Course List

Hans Boersma, PhD

ST 703: Theological Interpretation of Scripture: Five Things That Theologians Wish Biblical Scholars Knew

Course Dates: January 20 - January 24, 2020
Course Type: Advanced

With theological interpretation of Scripture moving into the center of attention, how should we view the relationship between biblical studies and dogmatic theology?  

This course arises from an ongoing twofold book project that deals with this question.  In the one book, a biblical scholar will deal with five things he wishes theologians knew.  In the other, I will discuss five things I wish biblical scholars knew.  This course is based on the book that I am the process of writing.  The course will focus on the five areas of Christology, metaphysics, providence, ecclesiology, and eschatology, relating each of these areas to biblical interpretation.

AUDIT THIS COURSE FOR FREE!
To AUDIT  this course for FREE and be automatically entered to receive a complimentary signed copy of Dr. Boersma's upcoming book,  ENTER HERE.

 

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Christopher Wells, PhD

ST 710: Anglican Ecclesiology: The reality of Christian division from the 16th century to Lambeth 2020

Course Dates: January 20 - January 24, 2019
Course Type: Advanced

This course seeks to identify and analyze the main streams of Anglican thought about the one Church of the creeds. Our inquiry will combine historical and theological aspects, holding each accountable to the other: historical descriptions will be placed in conversation with normative principles from Scripture, ecumenical consensus, and authoritative doctrinal formulae, while constructive solutions will be held accountable to events and commitments of the past and the present. We will note the reality of Christian division since the 16th century, set within the patristic context of St. Augustine of Hippo. In this way, we will learn the main lineaments of traditional Western ecclesiology and be able to evaluate the plausibility of a divinely-given Anglican vocation.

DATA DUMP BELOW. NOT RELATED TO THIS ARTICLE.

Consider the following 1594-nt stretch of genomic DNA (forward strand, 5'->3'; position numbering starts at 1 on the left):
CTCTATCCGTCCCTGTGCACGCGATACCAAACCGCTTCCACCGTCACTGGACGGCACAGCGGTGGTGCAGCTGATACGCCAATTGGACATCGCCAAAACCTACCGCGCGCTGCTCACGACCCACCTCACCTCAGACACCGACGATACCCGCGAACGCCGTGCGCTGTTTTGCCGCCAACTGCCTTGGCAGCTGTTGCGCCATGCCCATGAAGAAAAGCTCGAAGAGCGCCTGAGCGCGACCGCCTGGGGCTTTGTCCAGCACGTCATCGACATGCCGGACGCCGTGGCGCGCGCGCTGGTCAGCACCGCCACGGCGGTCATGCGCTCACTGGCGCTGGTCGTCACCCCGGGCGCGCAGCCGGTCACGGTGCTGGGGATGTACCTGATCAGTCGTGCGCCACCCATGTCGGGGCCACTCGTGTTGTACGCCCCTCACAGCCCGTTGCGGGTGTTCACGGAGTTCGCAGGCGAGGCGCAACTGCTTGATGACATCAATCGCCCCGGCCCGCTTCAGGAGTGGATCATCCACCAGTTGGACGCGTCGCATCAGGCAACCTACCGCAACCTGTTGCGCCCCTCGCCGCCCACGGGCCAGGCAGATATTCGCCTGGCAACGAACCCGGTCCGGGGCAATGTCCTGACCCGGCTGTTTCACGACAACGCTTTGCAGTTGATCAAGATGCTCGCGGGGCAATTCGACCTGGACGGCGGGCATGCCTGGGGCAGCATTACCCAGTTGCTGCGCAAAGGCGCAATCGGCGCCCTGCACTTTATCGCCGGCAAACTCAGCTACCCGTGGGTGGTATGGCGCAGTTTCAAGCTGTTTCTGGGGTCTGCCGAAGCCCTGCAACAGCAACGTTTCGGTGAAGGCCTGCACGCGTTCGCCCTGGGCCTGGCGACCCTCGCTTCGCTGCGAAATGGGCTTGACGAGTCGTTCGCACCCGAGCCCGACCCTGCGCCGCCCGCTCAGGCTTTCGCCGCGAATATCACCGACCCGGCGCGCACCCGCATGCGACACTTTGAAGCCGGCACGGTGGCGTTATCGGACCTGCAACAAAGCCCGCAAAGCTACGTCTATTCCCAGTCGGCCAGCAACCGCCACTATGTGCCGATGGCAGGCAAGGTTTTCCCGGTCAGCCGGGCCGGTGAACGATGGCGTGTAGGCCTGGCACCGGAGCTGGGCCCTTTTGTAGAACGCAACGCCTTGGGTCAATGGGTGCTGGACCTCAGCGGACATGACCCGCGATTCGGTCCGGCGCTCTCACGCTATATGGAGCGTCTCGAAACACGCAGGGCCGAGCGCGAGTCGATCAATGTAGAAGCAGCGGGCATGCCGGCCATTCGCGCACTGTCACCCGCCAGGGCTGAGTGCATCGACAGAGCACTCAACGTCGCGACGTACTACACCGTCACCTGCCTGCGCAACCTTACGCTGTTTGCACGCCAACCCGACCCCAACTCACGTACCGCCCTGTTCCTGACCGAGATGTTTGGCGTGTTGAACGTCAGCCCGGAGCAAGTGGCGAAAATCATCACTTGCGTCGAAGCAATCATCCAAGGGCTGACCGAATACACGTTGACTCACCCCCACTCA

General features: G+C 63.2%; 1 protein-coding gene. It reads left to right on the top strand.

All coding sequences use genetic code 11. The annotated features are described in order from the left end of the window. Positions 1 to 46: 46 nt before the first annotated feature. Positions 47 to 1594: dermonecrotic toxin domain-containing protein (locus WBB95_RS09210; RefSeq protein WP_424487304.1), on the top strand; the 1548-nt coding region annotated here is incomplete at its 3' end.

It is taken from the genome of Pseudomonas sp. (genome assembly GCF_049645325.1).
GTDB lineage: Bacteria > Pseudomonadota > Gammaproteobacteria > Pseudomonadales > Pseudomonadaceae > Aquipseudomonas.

The course is divided into three parts. The first is built on the foundation of St. Augustine of Hippo's incomparably influential theology of the Church Catholic, drawn from his richly scriptural and doctrinal engagement of Donatism and its associated consequences and lessons. With Augustine in hand, we will sift similarities and differences between two foundational figures of the classical Anglican period, John Jewel (Apology of the Church of England) and Richard Hooker (Laws of Ecclesiastical Polity), and examine the 39 Articles, in order to set forth the contours of several, distinctive and nascent "Anglicanisms." Part two of the course charts the emergence of a wider Anglican "communion" beyond England along the same Augustinian lines, with special attention given to the contribution of the Protestant Episcopal Church in the United States. The founding texts of the Episcopal Church, the Chicago-Lambeth Quadrilateral, and the towering Lambeth Conference of 1920 will be called upon to illustrate the decided pull of catholicism, turned outward in hopeful service to the whole Church. The final stage of the course alights on the ecumenical transformation of Anglican ecclesiality in the latter part of the 20th century, with special attention to the Anglican-Roman Catholic international dialogue (ARCIC) and its reception by the councils of the Communion. The now-familiar Augustinian grammar and lexicon will again guide our examination of contemporary Anglican discernments about faith and order, and propose some means of holding together both catholicity and apostolicity. Achievements of recent Lambeth Conferences and hopes for the Lambeth Conference 2020 will feature prominently at the end.

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